* Experts urge kingdom to halt strikes on Yemen schools, hospitals
* Saudi officials say they are working to correct targeting errors
* U.N. panel decries lack of prosecutions for unlawful attacks
By Stephanie Nebehay
GENEVA, Oct 11 (Reuters) - A United Nations human rights watchdog called on Saudi Arabia on Thursday to halt its deadly air strikes against civilian targets in Yemen and to prosecute officials responsible for child casualties due to unlawful attacks.
The censure by the U.N. Committee on the Rights of the Child coincided with international concern at the disappearance of Saudi journalist Jamal Khashoggi, a critic of Riyadh’s military role in Yemen, at the Saudi consulate in Istanbul on Oct 2.
Pressure has mounted on Saudi Arabia, including from allies, to do more to limit civilian casualties in a 3-1/2 year civil war that has killed more than 10,000 people and pushed Yemen to the brink of famine.
Riyadh leads a Western-backed coalition of Arab states supporting the Yemeni government in fighting against the Iran-allied Houthi movement that controls Yemen’s capital.
Saudi Arabia told the child rights panel last week that it was working hard to correct mistaken targeting by its military alliance, but the experts voiced scepticism.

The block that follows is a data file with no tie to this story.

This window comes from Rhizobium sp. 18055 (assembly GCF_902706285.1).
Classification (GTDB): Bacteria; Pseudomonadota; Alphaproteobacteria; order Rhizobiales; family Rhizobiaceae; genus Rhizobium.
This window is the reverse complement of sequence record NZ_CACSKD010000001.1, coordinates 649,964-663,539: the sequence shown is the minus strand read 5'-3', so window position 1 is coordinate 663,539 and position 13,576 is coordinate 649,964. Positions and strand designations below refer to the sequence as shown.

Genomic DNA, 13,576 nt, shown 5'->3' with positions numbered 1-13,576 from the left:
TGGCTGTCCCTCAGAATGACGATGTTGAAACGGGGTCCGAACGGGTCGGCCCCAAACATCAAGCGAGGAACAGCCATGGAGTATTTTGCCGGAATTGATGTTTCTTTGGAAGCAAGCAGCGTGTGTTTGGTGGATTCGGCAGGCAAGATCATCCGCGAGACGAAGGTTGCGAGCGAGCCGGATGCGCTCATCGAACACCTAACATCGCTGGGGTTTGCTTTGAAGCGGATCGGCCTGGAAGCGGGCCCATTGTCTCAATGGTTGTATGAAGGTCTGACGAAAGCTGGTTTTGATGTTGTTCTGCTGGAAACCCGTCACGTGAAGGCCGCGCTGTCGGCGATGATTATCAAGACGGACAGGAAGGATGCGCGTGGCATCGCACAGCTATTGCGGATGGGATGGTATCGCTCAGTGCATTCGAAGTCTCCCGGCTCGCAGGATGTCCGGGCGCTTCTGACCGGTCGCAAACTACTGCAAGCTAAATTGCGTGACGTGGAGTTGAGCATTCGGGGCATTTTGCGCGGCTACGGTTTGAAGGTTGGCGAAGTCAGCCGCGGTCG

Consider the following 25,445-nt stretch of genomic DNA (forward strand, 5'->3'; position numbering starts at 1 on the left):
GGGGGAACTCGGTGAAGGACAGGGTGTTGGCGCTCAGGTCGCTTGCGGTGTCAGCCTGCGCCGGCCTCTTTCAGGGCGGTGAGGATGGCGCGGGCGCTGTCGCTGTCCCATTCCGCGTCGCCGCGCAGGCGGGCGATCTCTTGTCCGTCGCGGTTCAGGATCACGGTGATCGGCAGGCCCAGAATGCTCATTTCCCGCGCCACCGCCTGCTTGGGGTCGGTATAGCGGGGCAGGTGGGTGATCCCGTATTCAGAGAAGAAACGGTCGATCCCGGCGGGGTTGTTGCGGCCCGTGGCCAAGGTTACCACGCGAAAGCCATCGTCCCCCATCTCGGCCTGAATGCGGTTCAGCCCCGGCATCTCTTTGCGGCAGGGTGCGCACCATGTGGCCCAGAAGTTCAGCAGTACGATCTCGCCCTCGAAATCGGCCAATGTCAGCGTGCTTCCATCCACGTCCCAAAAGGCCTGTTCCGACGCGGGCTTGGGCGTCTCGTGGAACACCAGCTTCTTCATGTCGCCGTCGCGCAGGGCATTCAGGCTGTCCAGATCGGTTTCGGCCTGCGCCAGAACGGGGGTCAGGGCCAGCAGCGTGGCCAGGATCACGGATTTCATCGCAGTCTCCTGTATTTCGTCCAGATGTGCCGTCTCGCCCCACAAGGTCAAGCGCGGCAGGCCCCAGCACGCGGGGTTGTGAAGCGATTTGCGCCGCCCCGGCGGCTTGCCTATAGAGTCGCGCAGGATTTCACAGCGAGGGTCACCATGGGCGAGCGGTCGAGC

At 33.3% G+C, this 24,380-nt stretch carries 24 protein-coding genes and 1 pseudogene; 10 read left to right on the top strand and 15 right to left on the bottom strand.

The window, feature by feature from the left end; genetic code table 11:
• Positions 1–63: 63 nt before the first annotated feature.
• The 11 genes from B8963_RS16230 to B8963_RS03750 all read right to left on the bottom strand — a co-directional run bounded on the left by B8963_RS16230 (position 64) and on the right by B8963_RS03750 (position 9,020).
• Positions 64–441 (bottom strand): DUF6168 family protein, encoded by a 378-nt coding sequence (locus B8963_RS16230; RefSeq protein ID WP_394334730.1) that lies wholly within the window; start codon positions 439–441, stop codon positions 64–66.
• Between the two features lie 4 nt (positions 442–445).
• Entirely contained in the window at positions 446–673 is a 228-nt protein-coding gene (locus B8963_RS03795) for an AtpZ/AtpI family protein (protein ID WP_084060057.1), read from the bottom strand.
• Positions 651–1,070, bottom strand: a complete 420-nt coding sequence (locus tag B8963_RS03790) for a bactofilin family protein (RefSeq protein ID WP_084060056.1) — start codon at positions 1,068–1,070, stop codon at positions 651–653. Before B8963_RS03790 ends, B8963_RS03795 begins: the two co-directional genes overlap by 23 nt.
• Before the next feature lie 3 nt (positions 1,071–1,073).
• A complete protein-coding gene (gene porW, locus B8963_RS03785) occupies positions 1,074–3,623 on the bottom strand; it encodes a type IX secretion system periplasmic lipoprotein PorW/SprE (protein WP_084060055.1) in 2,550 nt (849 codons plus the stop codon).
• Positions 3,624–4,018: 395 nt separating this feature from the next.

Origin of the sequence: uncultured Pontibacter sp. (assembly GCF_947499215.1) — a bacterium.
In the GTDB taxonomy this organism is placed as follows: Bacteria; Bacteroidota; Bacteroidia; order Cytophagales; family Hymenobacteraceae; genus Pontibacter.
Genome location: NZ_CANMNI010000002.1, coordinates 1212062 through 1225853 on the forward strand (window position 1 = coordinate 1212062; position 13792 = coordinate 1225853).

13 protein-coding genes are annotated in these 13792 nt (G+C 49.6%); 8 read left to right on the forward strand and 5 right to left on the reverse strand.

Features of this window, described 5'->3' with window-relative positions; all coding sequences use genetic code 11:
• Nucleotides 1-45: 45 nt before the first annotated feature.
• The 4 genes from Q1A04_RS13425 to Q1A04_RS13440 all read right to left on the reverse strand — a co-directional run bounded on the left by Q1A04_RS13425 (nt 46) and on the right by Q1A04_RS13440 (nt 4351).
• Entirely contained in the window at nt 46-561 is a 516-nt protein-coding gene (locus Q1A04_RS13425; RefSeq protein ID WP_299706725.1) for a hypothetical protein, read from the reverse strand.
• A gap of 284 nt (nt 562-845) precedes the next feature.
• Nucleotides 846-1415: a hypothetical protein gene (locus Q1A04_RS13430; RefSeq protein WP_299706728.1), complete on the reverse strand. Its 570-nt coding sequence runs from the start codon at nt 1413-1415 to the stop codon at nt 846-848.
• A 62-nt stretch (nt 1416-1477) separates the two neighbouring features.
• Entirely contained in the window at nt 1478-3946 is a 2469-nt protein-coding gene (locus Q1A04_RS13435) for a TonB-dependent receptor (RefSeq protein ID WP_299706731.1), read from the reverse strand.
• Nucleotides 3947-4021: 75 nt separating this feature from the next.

The panel of 18 independent experts, in its conclusions issued on Thursday, took note of the Saudi statement but said that Yemeni children continue to be killed, maimed and orphaned.
At least 1,248 children had been killed and nearly the same number injured in air strikes since March 2015, including dozens killed in a strike on a school bus in Saada province in August, it said.
All sides have carried out attacks on civilian targets in Yemen including homes, medical facilities, schools, farms, weddings and markets, in breach of international law, it said.
The panel voiced concern at “the inefficiency of the Joint Incidents Assessment Team (JIAT) set up by the coalition in 2016 to investigate allegations of unlawful attacks by (Saudi Arabia) and members of the coalition on children and facilities and spaces frequented by children”.
“There has been no case, let alone a case involving child casualties, recruitment or use of children in armed hostilities, where its investigations led to prosecutions and/or disciplinary sanctions imposed upon individuals, including military officials of (Saudi Arabia),” it said.
The panel called for lifting the coalition’s aerial and naval blockade which it said has deprived millions of Yemenis of food and other vital supplies, mainly through Hodeidah port.
In March, another U.N. rights panel called on Saudi Arabia to end discriminatory practices against women, including its pervasive system of male guardianship.
Reporting by Stephanie Nebehay, Editing by William Maclean